Congresswoman Gives Supreme Court Minority Quota Mandate
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In a disturbing trend among federal lawmakers, a crazed minority quota mandate has been issued for the second time in a few weeks during a House Appropriations subcommittee hearing on an unrelated subject.
The latest inappropriate decree by a legislator to hire more minorities in government came during a recent hearing with U.S. Supreme Court justices who are asking for more federal security funds due to the volume of threats the court receives.
Justice Clarence Thomas told the House subcommittee that allocates the court’s funding that it needs money for a dozen additional police officers, though ideally it could use double that amount. Thomas has attended the annual appropriations hearings since George H.W. Bush appointed him to the bench in 1991.
During the largely boring and typically uneventful exchange with committee members, Thomas got bombarded by the chairwoman of the Congressional Black Caucus, according to a reputable news report. California Democrat Barbara Lee pressed Thomas on the lack of diversity among the Supreme Court’s prestigious clerkships.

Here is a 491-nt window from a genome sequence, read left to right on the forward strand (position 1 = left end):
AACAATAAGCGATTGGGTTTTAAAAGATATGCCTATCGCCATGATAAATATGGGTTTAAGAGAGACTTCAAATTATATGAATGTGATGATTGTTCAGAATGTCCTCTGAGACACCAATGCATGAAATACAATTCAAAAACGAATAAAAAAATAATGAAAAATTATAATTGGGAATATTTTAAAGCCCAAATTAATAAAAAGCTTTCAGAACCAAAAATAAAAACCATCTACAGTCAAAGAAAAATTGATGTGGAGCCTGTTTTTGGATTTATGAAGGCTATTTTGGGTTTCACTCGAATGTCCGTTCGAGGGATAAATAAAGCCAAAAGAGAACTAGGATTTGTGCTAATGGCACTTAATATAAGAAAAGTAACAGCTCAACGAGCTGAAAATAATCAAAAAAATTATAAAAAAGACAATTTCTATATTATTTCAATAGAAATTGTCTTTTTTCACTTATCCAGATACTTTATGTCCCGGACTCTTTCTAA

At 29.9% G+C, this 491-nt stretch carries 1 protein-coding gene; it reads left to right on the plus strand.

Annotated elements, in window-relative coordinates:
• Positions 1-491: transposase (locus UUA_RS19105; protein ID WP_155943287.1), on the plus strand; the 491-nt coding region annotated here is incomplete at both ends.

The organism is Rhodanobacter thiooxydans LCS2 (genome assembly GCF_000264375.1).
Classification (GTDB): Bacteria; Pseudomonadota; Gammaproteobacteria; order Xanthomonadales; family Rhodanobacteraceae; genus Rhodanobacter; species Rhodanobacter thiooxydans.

She skeptically asked Thomas about the court’s efforts to attract clerks from minority groups and particularly from law schools that are not in the prestigious Ivy League. Thomas said the clerks he considers have previously worked for other federal appellate courts and come from a wide range of schools.
A few weeks ago a Florida Democrat (Debbie Wasserman Schultz) issued a similar edict to the director of the Congressional Budget Office (CBO), the nonpartisan agency that provides Congress with crucial economic data on pending legislation. Wasserman Schultz, who essentially controls the CBO’s funding, actually ordered the agency to create a quota system to hire more women and minorities.
The CBO’s director, Douglas Elmendorf, said he’s tried hiring more minorities by recruiting at historically black colleges and universities but claims there aren’t many women and minorities who qualify to work at the agency, which requires candidates to be U.S. citizens due to the delicate nature of the work. Not many U.S.-citizen women or minorities are earning doctoral degrees in economics, which makes the hiring pool small, Elmendorf told Wasserman Schultz.
The notoriously liberal lawmaker from south Florida insisted, telling the CBO director that he’s “got to reach down much further” by taking a “leadership role” in raising awareness of math and economics as careers for women and minorities. She also told Elmendorf that he needs to start a program to get children well before college because by that age women and minorities have already decided against math and economics.